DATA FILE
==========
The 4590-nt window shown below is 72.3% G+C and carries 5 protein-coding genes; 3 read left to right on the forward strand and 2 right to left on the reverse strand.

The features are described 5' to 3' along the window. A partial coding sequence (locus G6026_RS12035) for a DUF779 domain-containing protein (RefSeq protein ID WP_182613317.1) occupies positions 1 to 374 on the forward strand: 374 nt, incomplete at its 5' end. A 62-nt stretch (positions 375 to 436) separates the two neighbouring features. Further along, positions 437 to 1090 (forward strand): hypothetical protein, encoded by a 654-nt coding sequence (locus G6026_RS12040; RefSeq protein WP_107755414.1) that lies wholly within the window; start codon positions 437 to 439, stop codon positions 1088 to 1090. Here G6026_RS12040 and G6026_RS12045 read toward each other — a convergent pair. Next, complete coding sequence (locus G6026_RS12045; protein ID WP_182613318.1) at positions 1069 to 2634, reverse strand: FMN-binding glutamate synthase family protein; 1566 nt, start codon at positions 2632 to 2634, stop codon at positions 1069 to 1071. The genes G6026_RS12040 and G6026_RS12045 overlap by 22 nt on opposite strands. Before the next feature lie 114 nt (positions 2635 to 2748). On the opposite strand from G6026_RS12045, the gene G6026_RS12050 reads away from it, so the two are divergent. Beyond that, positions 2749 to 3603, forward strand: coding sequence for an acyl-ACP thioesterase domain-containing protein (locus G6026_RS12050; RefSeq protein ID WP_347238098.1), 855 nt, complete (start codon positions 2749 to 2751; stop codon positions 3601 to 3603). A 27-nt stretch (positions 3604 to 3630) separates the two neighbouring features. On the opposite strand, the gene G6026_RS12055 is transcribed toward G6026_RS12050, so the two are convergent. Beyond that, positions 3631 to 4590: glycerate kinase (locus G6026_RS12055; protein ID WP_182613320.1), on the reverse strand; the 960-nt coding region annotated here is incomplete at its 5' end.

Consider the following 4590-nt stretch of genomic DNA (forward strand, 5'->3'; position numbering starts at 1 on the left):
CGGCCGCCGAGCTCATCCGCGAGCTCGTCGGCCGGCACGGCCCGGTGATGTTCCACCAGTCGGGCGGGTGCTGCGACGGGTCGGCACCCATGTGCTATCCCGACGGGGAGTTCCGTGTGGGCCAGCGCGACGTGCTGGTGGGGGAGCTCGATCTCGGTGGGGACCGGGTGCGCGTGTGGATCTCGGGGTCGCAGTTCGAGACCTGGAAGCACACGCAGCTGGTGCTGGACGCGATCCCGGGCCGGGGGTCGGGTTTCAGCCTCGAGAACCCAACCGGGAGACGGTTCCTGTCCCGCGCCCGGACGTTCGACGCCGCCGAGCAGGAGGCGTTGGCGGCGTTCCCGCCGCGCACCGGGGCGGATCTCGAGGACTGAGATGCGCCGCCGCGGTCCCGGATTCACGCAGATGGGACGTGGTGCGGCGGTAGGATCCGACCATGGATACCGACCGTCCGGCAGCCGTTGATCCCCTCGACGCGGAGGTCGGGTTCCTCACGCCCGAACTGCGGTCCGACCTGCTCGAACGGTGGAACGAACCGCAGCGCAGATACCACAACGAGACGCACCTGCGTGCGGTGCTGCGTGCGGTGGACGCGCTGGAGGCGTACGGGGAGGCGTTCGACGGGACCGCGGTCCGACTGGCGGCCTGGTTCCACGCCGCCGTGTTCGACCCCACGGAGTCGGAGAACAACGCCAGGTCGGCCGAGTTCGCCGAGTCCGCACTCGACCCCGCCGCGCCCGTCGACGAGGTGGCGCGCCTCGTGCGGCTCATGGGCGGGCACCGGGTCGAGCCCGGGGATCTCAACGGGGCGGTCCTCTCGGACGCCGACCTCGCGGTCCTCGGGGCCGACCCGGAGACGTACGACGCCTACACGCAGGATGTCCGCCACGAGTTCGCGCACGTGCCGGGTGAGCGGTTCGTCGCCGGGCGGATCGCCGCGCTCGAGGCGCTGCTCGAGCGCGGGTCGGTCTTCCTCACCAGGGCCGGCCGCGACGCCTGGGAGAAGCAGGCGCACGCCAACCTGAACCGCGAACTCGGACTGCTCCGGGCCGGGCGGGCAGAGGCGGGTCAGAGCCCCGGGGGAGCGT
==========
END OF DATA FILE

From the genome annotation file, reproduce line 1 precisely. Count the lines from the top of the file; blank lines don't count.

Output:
The 4590-nt window shown below is 72.3% G+C and carries 5 protein-coding genes; 3 read left to right on the forward strand and 2 right to left on the reverse strand.